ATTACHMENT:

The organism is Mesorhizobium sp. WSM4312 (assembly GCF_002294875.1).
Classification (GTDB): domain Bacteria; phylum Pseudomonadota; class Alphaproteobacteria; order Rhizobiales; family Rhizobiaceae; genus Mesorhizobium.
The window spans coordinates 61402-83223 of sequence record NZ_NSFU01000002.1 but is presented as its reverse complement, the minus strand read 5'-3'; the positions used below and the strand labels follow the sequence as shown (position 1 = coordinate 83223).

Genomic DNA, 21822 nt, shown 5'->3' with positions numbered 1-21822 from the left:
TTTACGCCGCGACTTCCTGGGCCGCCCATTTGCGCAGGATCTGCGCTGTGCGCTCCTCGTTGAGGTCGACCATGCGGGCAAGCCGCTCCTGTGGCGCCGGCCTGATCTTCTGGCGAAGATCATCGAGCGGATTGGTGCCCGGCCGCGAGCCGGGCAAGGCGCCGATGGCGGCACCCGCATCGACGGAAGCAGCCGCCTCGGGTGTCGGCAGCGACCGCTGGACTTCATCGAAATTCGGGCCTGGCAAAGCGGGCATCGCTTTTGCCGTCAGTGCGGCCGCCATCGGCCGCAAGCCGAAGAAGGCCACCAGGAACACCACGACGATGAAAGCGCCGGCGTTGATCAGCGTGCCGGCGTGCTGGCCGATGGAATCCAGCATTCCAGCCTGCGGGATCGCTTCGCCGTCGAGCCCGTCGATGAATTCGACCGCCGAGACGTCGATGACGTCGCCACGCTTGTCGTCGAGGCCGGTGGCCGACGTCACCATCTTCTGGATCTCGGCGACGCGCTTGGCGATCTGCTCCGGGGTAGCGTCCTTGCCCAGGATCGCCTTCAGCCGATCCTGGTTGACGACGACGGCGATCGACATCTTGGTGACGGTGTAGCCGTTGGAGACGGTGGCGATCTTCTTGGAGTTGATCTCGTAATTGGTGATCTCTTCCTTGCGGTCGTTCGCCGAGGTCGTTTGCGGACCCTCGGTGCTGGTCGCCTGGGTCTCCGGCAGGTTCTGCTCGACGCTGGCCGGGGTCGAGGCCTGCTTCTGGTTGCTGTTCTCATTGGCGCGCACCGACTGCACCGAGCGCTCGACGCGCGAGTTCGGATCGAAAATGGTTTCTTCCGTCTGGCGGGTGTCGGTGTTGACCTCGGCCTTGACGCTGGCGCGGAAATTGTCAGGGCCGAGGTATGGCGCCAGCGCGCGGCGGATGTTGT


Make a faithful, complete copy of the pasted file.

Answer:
The organism is Mesorhizobium sp. WSM4312 (assembly GCF_002294875.1).
Classification (GTDB): domain Bacteria; phylum Pseudomonadota; class Alphaproteobacteria; order Rhizobiales; family Rhizobiaceae; genus Mesorhizobium.
The window spans coordinates 61402-83223 of sequence record NZ_NSFU01000002.1 but is presented as its reverse complement, the minus strand read 5'-3'; the positions used below and the strand labels follow the sequence as shown (position 1 = coordinate 83223).

Genomic DNA, 21822 nt, shown 5'->3' with positions numbered 1-21822 from the left:
TTTACGCCGCGACTTCCTGGGCCGCCCATTTGCGCAGGATCTGCGCTGTGCGCTCCTCGTTGAGGTCGACCATGCGGGCAAGCCGCTCCTGTGGCGCCGGCCTGATCTTCTGGCGAAGATCATCGAGCGGATTGGTGCCCGGCCGCGAGCCGGGCAAGGCGCCGATGGCGGCACCCGCATCGACGGAAGCAGCCGCCTCGGGTGTCGGCAGCGACCGCTGGACTTCATCGAAATTCGGGCCTGGCAAAGCGGGCATCGCTTTTGCCGTCAGTGCGGCCGCCATCGGCCGCAAGCCGAAGAAGGCCACCAGGAACACCACGACGATGAAAGCGCCGGCGTTGATCAGCGTGCCGGCGTGCTGGCCGATGGAATCCAGCATTCCAGCCTGCGGGATCGCTTCGCCGTCGAGCCCGTCGATGAATTCGACCGCCGAGACGTCGATGACGTCGCCACGCTTGTCGTCGAGGCCGGTGGCCGACGTCACCATCTTCTGGATCTCGGCGACGCGCTTGGCGATCTGCTCCGGGGTAGCGTCCTTGCCCAGGATCGCCTTCAGCCGATCCTGGTTGACGACGACGGCGATCGACATCTTGGTGACGGTGTAGCCGTTGGAGACGGTGGCGATCTTCTTGGAGTTGATCTCGTAATTGGTGATCTCTTCCTTGCGGTCGTTCGCCGAGGTCGTTTGCGGACCCTCGGTGCTGGTCGCCTGGGTCTCCGGCAGGTTCTGCTCGACGCTGGCCGGGGTCGAGGCCTGCTTCTGGTTGCTGTTCTCATTGGCGCGCACCGACTGCACCGAGCGCTCGACGCGCGAGTTCGGATCGAAAATGGTTTCTTCCGTCTGGCGGGTGTCGGTGTTGACCTCGGCCTTGACGCTGGCGCGGAAATTGTCAGGGCCGAGGTATGGCGCCAGCGCGCGGCGGATGTTGT